Comments on Perfect Health Diet by Paul and Shou-Ching Jaminet

Joseph E. Scherger, MD, MPH

A Stanford student interested in nutrition told me that Perfect Health Diet by Paul and Shou-Ching Jaminet of Cambridge, MA influenced her to eat healthy.  This book was published in 2012 by Scribner and the Jaminets have a large following on their website and hold frequent events.  They are both PhD scientists in other fields but chose to dive deeply into food science.  Their approach most resembles a Paleo diet and is 65% plant based and 35% from meat and oils.

The Perfect Health Diet (PHD) is summarized in this apple diagram:


While I agree that this diet is very healthy by avoiding processed foods, grains and sweets, I find the PHD less than perfect.  The Jaminets heavily promote “safe starches” including white rice and white potatoes.  These are mentioned much more often than green vegetables.  No mention is made of cruciferous vegetables such as broccoli.  The science behind their promotion of these starches is weak. They criticize low carb diets and ketogenic diets even though their diet is a lighter version of these. Many of their case examples are people who followed very low carb and ketogenic diets but felt better on the PHD.

Their discussion of athletic performance is still carb based and ignores the science behind nutritional ketosis such as the work of Jeff Volek, Stephen Phinney and Eric Westman (see my previous Blogs and Suggested Reading on my website, 

The Jaminets do not accurately describe the causes of obesity, more focused on omega 6 processed oils rather than the abundance of carbohydrates that drives hunger, overweight, obesity and type 2 diabetes.

Their treatment of cancer prevention is weak and ignores the role of a more vegan diet for preventing and even reversing cancers, especially the cruciferous vegetables.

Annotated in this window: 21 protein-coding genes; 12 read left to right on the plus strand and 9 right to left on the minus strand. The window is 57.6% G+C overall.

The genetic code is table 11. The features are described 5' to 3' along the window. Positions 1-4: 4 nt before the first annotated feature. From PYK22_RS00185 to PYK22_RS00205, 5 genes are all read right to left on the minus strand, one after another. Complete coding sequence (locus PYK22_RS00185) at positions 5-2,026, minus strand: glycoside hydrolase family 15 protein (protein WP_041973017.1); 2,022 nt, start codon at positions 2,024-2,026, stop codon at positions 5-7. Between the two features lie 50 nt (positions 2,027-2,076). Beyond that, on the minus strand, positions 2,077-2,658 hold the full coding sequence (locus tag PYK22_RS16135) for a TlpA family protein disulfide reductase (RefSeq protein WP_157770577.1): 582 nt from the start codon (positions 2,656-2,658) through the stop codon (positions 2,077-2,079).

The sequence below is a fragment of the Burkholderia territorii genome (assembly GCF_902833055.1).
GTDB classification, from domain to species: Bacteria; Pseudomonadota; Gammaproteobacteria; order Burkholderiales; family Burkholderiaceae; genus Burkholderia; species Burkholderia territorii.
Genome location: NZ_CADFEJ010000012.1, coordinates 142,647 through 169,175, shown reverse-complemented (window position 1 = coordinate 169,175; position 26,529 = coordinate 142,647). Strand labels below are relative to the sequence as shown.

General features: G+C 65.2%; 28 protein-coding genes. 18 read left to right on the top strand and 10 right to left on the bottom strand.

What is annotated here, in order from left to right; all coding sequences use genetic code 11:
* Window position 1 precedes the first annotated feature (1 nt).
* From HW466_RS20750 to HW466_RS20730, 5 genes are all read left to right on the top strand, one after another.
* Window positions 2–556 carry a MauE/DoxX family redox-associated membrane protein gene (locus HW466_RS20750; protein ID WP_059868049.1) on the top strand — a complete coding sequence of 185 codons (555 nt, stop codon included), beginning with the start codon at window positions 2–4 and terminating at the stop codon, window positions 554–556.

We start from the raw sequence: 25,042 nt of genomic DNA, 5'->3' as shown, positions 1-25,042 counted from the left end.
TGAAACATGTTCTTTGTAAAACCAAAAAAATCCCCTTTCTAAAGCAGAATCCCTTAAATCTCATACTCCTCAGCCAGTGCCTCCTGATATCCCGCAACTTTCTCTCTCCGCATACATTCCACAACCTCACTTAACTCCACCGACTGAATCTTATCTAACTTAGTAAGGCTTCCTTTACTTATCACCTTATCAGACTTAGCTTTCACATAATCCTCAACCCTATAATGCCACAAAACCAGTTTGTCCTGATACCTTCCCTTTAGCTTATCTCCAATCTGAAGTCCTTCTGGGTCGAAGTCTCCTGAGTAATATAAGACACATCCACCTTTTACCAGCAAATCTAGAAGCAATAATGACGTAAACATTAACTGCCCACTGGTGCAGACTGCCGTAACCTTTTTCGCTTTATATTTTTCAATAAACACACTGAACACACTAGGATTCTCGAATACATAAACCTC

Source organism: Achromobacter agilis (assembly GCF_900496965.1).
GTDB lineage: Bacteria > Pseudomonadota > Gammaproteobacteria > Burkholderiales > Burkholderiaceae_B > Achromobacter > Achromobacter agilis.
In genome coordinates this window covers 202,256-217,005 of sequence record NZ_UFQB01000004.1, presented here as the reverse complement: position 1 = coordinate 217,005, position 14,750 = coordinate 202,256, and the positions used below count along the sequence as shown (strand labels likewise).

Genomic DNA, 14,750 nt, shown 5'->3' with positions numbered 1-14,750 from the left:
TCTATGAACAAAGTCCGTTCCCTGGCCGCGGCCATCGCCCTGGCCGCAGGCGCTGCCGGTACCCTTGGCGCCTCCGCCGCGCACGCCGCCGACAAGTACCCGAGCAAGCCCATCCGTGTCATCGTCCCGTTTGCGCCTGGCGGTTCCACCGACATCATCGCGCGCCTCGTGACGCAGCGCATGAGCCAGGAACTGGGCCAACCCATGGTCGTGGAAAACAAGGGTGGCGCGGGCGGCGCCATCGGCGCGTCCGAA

Most importantly the Jaminets do not address the problem that much of our meat and other animal products are inflammatory to our bodies due to the modern practice of feeding animals corn and other grains rather than their natural foods.  They do not emphasize the importance of grass fed meat and wild caught fish.  They do not address the issues of arsenic contamination in rice and mercury contamination in fish.

In general the PHD is healthy but far from perfect. Given all the factors today in our modern food supply, I suggest a diet that is closer to 80-90% plant based would be healthier.  The natural fats from nuts, seeds, healthy oils, and wild fish should be promoted as daily foods.  I agree with the PHD recommendation of about 15% protein in the diet but I would also recommend that carbohydrates from whole fruit and vegetables be about 15% of the calories.

Like most nutrition book authors today, the Jaminets believe that their diet is right and all others are wrong.  This is unfortunate and prevents the community of healthy nutrition authors from coming together and to have an honest sharing of ideas. We still have much to learn and no one could know a “perfect health diet” even if there will ever be such a thing.  The leaders of the Institute for Functional Medicine ( are doing a good job of monitoring the science and revising their diet recommendations based on new knowledge.  There is no room for arrogance and the healthy nutrition community should be one of humility and sharing.